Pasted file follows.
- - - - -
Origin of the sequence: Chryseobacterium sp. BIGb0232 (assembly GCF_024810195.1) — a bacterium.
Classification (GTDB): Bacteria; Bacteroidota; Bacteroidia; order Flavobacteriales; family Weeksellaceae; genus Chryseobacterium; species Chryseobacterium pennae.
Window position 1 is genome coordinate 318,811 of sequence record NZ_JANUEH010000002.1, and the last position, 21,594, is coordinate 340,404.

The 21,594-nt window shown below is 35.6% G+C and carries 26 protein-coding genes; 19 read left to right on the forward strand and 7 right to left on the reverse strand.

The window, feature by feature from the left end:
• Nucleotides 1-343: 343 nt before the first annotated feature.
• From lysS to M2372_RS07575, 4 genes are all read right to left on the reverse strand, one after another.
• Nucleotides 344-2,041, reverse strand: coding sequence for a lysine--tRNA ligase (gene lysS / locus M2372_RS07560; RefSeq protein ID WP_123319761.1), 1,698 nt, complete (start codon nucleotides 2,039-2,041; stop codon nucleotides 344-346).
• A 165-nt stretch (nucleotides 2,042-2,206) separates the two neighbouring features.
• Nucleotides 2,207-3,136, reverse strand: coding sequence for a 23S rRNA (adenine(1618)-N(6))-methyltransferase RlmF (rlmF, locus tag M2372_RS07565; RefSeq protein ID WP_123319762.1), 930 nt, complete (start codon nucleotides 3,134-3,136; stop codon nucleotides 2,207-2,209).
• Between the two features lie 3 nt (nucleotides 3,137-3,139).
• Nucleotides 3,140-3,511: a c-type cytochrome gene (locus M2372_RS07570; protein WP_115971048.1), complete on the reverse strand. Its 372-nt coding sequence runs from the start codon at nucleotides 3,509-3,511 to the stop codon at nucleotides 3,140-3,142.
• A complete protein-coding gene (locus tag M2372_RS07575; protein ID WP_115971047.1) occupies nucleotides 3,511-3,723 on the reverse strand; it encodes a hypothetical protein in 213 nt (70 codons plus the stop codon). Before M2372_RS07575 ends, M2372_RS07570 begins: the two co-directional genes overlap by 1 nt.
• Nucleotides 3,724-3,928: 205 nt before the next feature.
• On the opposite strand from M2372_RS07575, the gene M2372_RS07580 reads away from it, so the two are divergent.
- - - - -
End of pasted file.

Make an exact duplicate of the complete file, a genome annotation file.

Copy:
Origin of the sequence: Chryseobacterium sp. BIGb0232 (assembly GCF_024810195.1) — a bacterium.
Classification (GTDB): Bacteria; Bacteroidota; Bacteroidia; order Flavobacteriales; family Weeksellaceae; genus Chryseobacterium; species Chryseobacterium pennae.
Window position 1 is genome coordinate 318,811 of sequence record NZ_JANUEH010000002.1, and the last position, 21,594, is coordinate 340,404.

The 21,594-nt window shown below is 35.6% G+C and carries 26 protein-coding genes; 19 read left to right on the forward strand and 7 right to left on the reverse strand.

The window, feature by feature from the left end:
• Nucleotides 1-343: 343 nt before the first annotated feature.
• From lysS to M2372_RS07575, 4 genes are all read right to left on the reverse strand, one after another.
• Nucleotides 344-2,041, reverse strand: coding sequence for a lysine--tRNA ligase (gene lysS / locus M2372_RS07560; RefSeq protein ID WP_123319761.1), 1,698 nt, complete (start codon nucleotides 2,039-2,041; stop codon nucleotides 344-346).
• A 165-nt stretch (nucleotides 2,042-2,206) separates the two neighbouring features.
• Nucleotides 2,207-3,136, reverse strand: coding sequence for a 23S rRNA (adenine(1618)-N(6))-methyltransferase RlmF (rlmF, locus tag M2372_RS07565; RefSeq protein ID WP_123319762.1), 930 nt, complete (start codon nucleotides 3,134-3,136; stop codon nucleotides 2,207-2,209).
• Between the two features lie 3 nt (nucleotides 3,137-3,139).
• Nucleotides 3,140-3,511: a c-type cytochrome gene (locus M2372_RS07570; protein WP_115971048.1), complete on the reverse strand. Its 372-nt coding sequence runs from the start codon at nucleotides 3,509-3,511 to the stop codon at nucleotides 3,140-3,142.
• A complete protein-coding gene (locus tag M2372_RS07575; protein ID WP_115971047.1) occupies nucleotides 3,511-3,723 on the reverse strand; it encodes a hypothetical protein in 213 nt (70 codons plus the stop codon). Before M2372_RS07575 ends, M2372_RS07570 begins: the two co-directional genes overlap by 1 nt.
• Nucleotides 3,724-3,928: 205 nt before the next feature.
• On the opposite strand from M2372_RS07575, the gene M2372_RS07580 reads away from it, so the two are divergent.